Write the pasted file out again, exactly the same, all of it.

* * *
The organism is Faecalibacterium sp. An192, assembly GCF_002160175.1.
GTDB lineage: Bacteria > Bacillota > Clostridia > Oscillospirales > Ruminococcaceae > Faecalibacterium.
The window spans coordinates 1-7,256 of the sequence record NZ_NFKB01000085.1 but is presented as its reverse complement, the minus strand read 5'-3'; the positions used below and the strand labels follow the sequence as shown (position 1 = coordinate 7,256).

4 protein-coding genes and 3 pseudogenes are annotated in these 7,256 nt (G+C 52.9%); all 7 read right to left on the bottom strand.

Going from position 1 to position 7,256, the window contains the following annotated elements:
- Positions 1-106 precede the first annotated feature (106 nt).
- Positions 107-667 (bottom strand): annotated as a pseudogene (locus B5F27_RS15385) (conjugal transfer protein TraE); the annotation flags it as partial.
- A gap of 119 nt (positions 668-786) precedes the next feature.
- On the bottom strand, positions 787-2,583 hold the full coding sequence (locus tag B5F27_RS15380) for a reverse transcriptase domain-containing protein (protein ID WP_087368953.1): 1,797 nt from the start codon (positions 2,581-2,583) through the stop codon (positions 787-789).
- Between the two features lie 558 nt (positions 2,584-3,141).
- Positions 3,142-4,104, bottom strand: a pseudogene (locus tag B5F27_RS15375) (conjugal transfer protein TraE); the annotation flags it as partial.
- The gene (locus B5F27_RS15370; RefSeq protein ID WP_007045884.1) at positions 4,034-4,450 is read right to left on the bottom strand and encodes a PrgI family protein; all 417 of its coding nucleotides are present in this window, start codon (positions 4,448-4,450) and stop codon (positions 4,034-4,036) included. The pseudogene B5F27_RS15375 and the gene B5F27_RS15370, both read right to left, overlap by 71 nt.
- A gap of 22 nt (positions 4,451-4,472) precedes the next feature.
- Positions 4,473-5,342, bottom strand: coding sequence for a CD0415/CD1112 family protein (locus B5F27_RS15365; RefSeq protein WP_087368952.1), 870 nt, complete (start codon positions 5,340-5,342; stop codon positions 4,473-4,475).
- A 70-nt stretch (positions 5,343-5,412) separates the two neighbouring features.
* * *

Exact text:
The organism is Faecalibacterium sp. An192, assembly GCF_002160175.1.
GTDB lineage: Bacteria > Bacillota > Clostridia > Oscillospirales > Ruminococcaceae > Faecalibacterium.
The window spans coordinates 1-7,256 of the sequence record NZ_NFKB01000085.1 but is presented as its reverse complement, the minus strand read 5'-3'; the positions used below and the strand labels follow the sequence as shown (position 1 = coordinate 7,256).

4 protein-coding genes and 3 pseudogenes are annotated in these 7,256 nt (G+C 52.9%); all 7 read right to left on the bottom strand.

Going from position 1 to position 7,256, the window contains the following annotated elements:
- Positions 1-106 precede the first annotated feature (106 nt).
- Positions 107-667 (bottom strand): annotated as a pseudogene (locus B5F27_RS15385) (conjugal transfer protein TraE); the annotation flags it as partial.
- A gap of 119 nt (positions 668-786) precedes the next feature.
- On the bottom strand, positions 787-2,583 hold the full coding sequence (locus tag B5F27_RS15380) for a reverse transcriptase domain-containing protein (protein ID WP_087368953.1): 1,797 nt from the start codon (positions 2,581-2,583) through the stop codon (positions 787-789).
- Between the two features lie 558 nt (positions 2,584-3,141).
- Positions 3,142-4,104, bottom strand: a pseudogene (locus tag B5F27_RS15375) (conjugal transfer protein TraE); the annotation flags it as partial.
- The gene (locus B5F27_RS15370; RefSeq protein ID WP_007045884.1) at positions 4,034-4,450 is read right to left on the bottom strand and encodes a PrgI family protein; all 417 of its coding nucleotides are present in this window, start codon (positions 4,448-4,450) and stop codon (positions 4,034-4,036) included. The pseudogene B5F27_RS15375 and the gene B5F27_RS15370, both read right to left, overlap by 71 nt.
- A gap of 22 nt (positions 4,451-4,472) precedes the next feature.
- Positions 4,473-5,342, bottom strand: coding sequence for a CD0415/CD1112 family protein (locus B5F27_RS15365; RefSeq protein WP_087368952.1), 870 nt, complete (start codon positions 5,340-5,342; stop codon positions 4,473-4,475).
- A 70-nt stretch (positions 5,343-5,412) separates the two neighbouring features.